Solar Energy Systems Engineers
17-2199.11

Perform site-specific engineering analysis or evaluation of energy efficiency and solar projects involving residential, commercial, or industrial customers. Design solar domestic hot water and space heating systems for new and existing structures, applying knowledge of structural energy requirements, local climates, solar technology, and thermodynamics.

Sample of reported job titles: Consulting Engineer, Distributed Energy Systems Consultant, Field Engineer, Power Systems Engineer, Research Engineer, Solar Engineer

Occupation-Specific Information

Tasks

  • Create plans for solar energy system development, monitoring, and evaluation activities.
  • Conduct engineering site audits to collect structural, electrical, and related site information for use in the design of residential or commercial solar power systems.
  • Design or coordinate design of photovoltaic (PV) or solar thermal systems, including system components, for residential and commercial buildings.
  • Create electrical single-line diagrams, panel schedules, or connection diagrams for solar electric systems, using computer-aided design (CAD) software.
  • Review specifications and recommend engineering or manufacturing changes to achieve solar design objectives.
  • Develop design specifications and functional requirements for residential, commercial, or industrial solar energy systems or components.
  • Provide technical direction or support to installation teams during installation, start-up, testing, system commissioning, or performance monitoring.
  • Perform computer simulation of solar photovoltaic (PV) generation system performance or energy production to optimize efficiency.
  • Develop standard operation procedures and quality or safety standards for solar installation work.
  • Create checklists for review or inspection of completed solar installation projects.
  • Test or evaluate photovoltaic (PV) cells or modules.
  • Perform thermal, stress, or cost reduction analyses for solar systems.
  • Design or develop vacuum tube collector systems for solar applications.

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Technology Skills

Hot technology Hot Technologies are requirements frequently included in employer job postings.

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Occupational Requirements

Work Activities

  • Getting Information — Observing, receiving, and otherwise obtaining information from all relevant sources.
  • Updating and Using Relevant Knowledge — Keeping up-to-date technically and applying new knowledge to your job.
  • Drafting, Laying Out, and Specifying Technical Devices, Parts, and Equipment — Providing documentation, detailed instructions, drawings, or specifications to tell others about how devices, parts, equipment, or structures are to be fabricated, constructed, assembled, modified, maintained, or used.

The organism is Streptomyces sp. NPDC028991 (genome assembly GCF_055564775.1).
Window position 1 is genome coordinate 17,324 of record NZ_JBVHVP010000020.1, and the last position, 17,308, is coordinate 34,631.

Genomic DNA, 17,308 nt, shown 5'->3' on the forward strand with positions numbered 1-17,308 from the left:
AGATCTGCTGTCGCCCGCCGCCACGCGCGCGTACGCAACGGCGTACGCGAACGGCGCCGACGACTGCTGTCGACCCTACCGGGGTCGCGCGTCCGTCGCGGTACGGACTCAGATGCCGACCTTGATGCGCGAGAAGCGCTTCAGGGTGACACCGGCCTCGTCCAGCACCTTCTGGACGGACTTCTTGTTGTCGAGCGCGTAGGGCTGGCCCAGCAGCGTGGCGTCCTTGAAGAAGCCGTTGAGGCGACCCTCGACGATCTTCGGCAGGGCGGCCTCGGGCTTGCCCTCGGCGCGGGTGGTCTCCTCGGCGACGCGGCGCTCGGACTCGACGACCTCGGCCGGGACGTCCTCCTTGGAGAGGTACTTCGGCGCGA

• Evaluating Information to Determine Compliance with Standards — Using relevant information and individual judgment to determine whether events or processes comply with laws, regulations, or standards.
  • Making Decisions and Solving Problems — Analyzing information and evaluating results to choose the best solution and solve problems.
  • Working with Computers — Using computers and computer systems (including hardware and software) to program, write software, set up functions, enter data, or process information.
  • Communicating with Supervisors, Peers, or Subordinates — Providing information to supervisors, co-workers, and subordinates by telephone, in written form, e-mail, or in person.
  • Thinking Creatively — Developing, designing, or creating new applications, ideas, relationships, systems, or products, including artistic contributions.
  • Analyzing Data or Information — Identifying the underlying principles, reasons, or facts of information by breaking down information or data into separate parts.
  • Communicating with People Outside the Organization — Communicating with people outside the organization, representing the organization to customers, the public, government, and other external sources. This information can be exchanged in person, in writing, or by telephone or e-mail.
  • Establishing and Maintaining Interpersonal Relationships — Developing constructive and cooperative working relationships with others, and maintaining them over time.
  • Estimating the Quantifiable Characteristics of Products, Events, or Information — Estimating sizes, distances, and quantities; or determining time, costs, resources, or materials needed to perform a work activity.
  • Identifying Objects, Actions, and Events — Identifying information by categorizing, estimating, recognizing differences or similarities, and detecting changes in circumstances or events.
  • Organizing, Planning, and Prioritizing Work — Developing specific goals and plans to prioritize, organize, and accomplish your work.
  • Documenting/Recording Information — Entering, transcribing, recording, storing, or maintaining information in written or electronic/magnetic form.
  • Providing Consultation and Advice to Others — Providing guidance and expert advice to management or other groups on technical, systems-, or process-related topics.